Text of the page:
Valid point Joey and it helps to explain why the league needs rules to protect owners from each other’s GMs. Hand out the stupid long term contract or someone else will.

  2. ucaneverscorenoughgoals - Dec 7, 2012 at 1:00 PM

    Wages would inflate. These backdiving contracts are only depressing wages right now. That, is why I’m almost astonished the union is against 5 year term limits.

    Fortunately they will also force teams to own up to what they are paying players what they rather than tucking a 10 million dollar salary away at 5 million dollar cap hit.

    • greatminnesotasportsmind - Dec 7, 2012 at 1:37 PM

      It depends on who’s contract your talking about. Sure superstars could make more without the back diving years. However the less talented players will take a significant hit.

      • stakex - Dec 7, 2012 at 1:53 PM

        There is no reason to believe that would be the case. With a salary cap, most teams would not be willing to blow 20% of it on one player… and there are only a handful of players worth that kind of money anyway.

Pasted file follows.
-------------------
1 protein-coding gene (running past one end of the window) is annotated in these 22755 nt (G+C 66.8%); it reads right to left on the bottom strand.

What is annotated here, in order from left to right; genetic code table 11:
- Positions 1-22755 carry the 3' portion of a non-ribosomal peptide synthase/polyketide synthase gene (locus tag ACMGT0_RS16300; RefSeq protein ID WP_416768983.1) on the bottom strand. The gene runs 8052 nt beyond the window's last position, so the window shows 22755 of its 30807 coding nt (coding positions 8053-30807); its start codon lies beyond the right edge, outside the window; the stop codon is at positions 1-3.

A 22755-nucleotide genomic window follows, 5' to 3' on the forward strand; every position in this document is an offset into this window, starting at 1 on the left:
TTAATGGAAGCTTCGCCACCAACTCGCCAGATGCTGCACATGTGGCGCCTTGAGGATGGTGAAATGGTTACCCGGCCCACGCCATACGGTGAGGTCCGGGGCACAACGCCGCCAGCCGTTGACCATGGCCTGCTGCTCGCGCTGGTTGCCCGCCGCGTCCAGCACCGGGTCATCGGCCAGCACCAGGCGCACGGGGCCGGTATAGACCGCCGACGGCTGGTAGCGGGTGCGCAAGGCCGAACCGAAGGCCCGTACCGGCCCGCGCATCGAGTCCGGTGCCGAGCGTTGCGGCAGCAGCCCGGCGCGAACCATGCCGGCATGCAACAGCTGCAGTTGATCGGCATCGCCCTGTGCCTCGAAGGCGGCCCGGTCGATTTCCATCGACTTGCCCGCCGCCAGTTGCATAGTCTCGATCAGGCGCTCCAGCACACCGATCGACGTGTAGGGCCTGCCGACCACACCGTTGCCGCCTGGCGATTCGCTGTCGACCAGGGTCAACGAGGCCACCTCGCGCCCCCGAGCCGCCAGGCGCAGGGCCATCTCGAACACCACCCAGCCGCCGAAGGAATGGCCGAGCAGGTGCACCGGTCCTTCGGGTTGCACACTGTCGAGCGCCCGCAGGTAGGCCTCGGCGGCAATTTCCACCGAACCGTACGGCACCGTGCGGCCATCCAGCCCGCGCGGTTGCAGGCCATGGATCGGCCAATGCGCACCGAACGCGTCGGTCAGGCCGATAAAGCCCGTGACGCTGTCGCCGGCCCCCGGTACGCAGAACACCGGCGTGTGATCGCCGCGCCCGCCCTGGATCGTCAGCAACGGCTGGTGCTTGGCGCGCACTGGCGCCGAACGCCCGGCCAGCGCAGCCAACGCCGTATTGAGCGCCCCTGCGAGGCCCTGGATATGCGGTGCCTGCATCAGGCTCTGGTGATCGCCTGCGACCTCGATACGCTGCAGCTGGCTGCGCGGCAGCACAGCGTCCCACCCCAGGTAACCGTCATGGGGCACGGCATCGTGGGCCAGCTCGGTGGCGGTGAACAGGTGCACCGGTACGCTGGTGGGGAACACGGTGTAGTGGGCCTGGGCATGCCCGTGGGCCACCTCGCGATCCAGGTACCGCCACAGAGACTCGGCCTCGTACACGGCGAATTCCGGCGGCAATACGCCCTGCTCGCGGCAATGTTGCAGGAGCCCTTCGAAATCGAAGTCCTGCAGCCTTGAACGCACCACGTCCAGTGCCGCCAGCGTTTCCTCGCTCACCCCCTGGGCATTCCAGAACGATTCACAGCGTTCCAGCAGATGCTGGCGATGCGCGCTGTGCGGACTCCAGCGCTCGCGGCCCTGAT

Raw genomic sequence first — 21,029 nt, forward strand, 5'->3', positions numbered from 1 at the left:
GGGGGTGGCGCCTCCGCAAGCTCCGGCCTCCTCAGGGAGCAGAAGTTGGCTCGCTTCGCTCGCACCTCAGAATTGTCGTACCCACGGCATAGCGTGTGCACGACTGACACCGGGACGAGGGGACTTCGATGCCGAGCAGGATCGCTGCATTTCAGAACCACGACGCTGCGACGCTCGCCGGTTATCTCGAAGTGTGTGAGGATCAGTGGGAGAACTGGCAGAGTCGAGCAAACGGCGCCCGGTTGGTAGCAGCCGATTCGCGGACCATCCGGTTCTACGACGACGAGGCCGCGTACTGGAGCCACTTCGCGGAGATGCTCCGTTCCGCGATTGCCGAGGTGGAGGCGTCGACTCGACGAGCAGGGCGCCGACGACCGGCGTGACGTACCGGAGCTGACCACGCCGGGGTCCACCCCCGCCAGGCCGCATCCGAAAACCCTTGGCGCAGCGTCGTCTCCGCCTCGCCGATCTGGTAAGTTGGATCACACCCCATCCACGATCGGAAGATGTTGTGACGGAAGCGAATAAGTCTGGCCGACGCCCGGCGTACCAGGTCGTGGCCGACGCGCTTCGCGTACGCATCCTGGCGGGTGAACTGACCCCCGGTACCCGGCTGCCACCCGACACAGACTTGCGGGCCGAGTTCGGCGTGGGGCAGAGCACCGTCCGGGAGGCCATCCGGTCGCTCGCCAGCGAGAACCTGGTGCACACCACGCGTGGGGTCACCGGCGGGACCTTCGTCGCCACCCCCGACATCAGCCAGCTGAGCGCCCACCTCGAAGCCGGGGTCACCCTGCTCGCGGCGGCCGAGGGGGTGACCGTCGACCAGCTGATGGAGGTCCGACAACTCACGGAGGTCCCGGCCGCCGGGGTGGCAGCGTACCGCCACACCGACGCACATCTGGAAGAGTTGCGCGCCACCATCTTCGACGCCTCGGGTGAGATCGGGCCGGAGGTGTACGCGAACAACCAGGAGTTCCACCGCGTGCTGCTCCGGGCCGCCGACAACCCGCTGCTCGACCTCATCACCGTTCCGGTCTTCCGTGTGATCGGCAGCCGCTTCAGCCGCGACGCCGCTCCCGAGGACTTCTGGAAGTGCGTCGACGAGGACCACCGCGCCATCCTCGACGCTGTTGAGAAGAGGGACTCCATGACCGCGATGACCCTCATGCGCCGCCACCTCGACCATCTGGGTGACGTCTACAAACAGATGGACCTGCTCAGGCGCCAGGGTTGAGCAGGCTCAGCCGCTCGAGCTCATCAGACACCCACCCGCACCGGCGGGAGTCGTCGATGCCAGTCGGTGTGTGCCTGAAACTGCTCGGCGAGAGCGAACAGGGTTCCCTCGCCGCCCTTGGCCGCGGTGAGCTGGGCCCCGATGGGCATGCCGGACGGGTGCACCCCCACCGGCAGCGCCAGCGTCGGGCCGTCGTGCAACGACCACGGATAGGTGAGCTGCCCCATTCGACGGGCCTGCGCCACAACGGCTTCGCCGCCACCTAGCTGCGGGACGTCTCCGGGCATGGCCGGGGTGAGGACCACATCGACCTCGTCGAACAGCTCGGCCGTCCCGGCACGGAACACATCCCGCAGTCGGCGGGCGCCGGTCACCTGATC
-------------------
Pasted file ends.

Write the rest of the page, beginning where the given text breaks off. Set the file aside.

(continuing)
If such a fear is whats keeping the players from taking the 5 year limit, a simple solution would be to have the max salary be a lower percentage of the cap then it is today. That way star players can’t suck up ALL the money.

      • dadawg77 - Dec 7, 2012 at 6:59 PM

        Stakex, your wrong, look at the NBA for an example, stars will always get their money in any industry. If a five year limit happens look for every team to have at least one guy making 20% of the cap. Every other tier of player would see their salaries reduced with 5 years.

        Also if you group player salaries closer together you eliminate incentive for players to play their best. Maybe Crosby feels his health will be better served playing at 60% of what he can. Which still better then most players, but us fans would be worse off not seeing him or others at their max.

    • dadawg77 - Dec 7, 2012 at 6:52 PM

      I think you are misunderstanding cap number vs salary. Salary is the cash you take home where the cap number is the amount of cash over the contract equally divided. The players only care about the cash up front and not about the extra years they will never play.